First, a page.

FO RE WO RD O ver the centuries, heroes in literature have metamor- phosed from godlike leaders to all-too-fallible humans. Prince Ham- let—brilliant, bedeviled, articulate, self-destructive—is an unforgettable early archetype. By the past century, literary protagonists had become complex human beings, even antiheroes, whose lives still represented something greater than their own failings. F. Scott Fitzgerald’s Jay Gatsby is a modern antihero who in the pursuit of the love of his life cre- ates an ill-fated—even if well-intended and grandly American—palace of illusion. Richard Poirier in A World Elsewhere: The Place of Style in Ameri - can Literature noticed a tendency in American literature, especially in comparison with British literature, to displace the real with the imag- ined and the realistic with the romantic. America’s emblematic literary characters aspire to freedom, fulfillment, and even heroism as opposed to achievement or thoughtful morality. Instead of learning social and moral lessons, like many of Jane Austen’s or Charles Dickens’s pro- tagonists—better judgment, kindness, honesty—the American oeft n wants something grander. Melville’s Captain Ahab lives to obliterate a self- created representative of evil and nihilism—the white whale. Haw- thorne’s characters struggle for self-realization against social constraint. In Absalom, Absalom!, Faulkner’s Thomas Sutpen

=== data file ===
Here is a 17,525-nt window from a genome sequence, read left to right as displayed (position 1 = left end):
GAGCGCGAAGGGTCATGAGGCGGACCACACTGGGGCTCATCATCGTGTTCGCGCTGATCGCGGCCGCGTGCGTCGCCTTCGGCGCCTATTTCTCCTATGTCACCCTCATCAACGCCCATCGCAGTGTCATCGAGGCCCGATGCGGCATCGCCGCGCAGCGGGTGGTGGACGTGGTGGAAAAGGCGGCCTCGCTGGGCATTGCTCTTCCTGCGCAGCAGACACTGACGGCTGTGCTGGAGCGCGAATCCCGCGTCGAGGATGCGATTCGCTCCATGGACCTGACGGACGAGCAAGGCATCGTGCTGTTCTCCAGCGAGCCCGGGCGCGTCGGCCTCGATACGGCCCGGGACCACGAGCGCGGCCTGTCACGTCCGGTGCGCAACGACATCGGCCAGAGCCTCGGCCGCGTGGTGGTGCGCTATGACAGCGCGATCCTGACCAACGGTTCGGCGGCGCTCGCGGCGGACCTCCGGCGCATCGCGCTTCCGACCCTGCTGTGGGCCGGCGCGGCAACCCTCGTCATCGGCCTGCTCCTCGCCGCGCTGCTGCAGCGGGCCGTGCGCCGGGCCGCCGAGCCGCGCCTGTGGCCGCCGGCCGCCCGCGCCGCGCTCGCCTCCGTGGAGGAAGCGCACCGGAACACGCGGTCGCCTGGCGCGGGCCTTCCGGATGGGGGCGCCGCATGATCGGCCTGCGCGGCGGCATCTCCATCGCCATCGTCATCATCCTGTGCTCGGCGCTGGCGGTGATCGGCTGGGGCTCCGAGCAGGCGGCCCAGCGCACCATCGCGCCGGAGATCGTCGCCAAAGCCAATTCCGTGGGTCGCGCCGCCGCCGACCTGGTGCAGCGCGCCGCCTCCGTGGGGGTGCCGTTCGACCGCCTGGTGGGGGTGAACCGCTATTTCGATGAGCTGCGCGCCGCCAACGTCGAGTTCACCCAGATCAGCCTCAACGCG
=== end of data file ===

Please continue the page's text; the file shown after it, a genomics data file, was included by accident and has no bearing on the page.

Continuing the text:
The Missouri Review – University of Missouri
Published: Apr 10, 2018
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